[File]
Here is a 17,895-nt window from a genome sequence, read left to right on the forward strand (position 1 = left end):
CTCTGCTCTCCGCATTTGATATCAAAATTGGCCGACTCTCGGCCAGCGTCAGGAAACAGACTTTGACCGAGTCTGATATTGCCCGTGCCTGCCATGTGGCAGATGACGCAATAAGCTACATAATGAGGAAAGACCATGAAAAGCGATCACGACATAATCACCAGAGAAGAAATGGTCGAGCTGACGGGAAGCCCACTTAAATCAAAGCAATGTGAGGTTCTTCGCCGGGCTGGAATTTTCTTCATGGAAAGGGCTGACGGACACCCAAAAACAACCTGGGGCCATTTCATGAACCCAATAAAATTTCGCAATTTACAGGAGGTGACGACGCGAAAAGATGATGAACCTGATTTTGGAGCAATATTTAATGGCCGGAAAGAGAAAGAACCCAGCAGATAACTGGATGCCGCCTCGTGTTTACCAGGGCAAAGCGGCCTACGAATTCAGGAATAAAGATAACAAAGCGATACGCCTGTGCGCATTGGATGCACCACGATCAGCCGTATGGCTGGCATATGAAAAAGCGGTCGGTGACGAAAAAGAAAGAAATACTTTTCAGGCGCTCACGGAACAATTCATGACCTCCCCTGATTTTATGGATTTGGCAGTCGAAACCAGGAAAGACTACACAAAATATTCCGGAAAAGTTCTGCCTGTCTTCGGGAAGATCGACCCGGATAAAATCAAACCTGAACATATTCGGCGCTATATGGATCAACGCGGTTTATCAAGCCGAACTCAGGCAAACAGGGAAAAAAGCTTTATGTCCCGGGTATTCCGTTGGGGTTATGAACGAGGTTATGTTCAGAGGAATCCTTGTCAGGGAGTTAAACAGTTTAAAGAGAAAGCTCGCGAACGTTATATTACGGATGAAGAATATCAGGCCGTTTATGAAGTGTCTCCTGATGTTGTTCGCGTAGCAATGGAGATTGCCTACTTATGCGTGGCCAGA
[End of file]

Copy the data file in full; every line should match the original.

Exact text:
Here is a 17,895-nt window from a genome sequence, read left to right on the forward strand (position 1 = left end):
CTCTGCTCTCCGCATTTGATATCAAAATTGGCCGACTCTCGGCCAGCGTCAGGAAACAGACTTTGACCGAGTCTGATATTGCCCGTGCCTGCCATGTGGCAGATGACGCAATAAGCTACATAATGAGGAAAGACCATGAAAAGCGATCACGACATAATCACCAGAGAAGAAATGGTCGAGCTGACGGGAAGCCCACTTAAATCAAAGCAATGTGAGGTTCTTCGCCGGGCTGGAATTTTCTTCATGGAAAGGGCTGACGGACACCCAAAAACAACCTGGGGCCATTTCATGAACCCAATAAAATTTCGCAATTTACAGGAGGTGACGACGCGAAAAGATGATGAACCTGATTTTGGAGCAATATTTAATGGCCGGAAAGAGAAAGAACCCAGCAGATAACTGGATGCCGCCTCGTGTTTACCAGGGCAAAGCGGCCTACGAATTCAGGAATAAAGATAACAAAGCGATACGCCTGTGCGCATTGGATGCACCACGATCAGCCGTATGGCTGGCATATGAAAAAGCGGTCGGTGACGAAAAAGAAAGAAATACTTTTCAGGCGCTCACGGAACAATTCATGACCTCCCCTGATTTTATGGATTTGGCAGTCGAAACCAGGAAAGACTACACAAAATATTCCGGAAAAGTTCTGCCTGTCTTCGGGAAGATCGACCCGGATAAAATCAAACCTGAACATATTCGGCGCTATATGGATCAACGCGGTTTATCAAGCCGAACTCAGGCAAACAGGGAAAAAAGCTTTATGTCCCGGGTATTCCGTTGGGGTTATGAACGAGGTTATGTTCAGAGGAATCCTTGTCAGGGAGTTAAACAGTTTAAAGAGAAAGCTCGCGAACGTTATATTACGGATGAAGAATATCAGGCCGTTTATGAAGTGTCTCCTGATGTTGTTCGCGTAGCAATGGAGATTGCCTACTTATGCGTGGCCAGA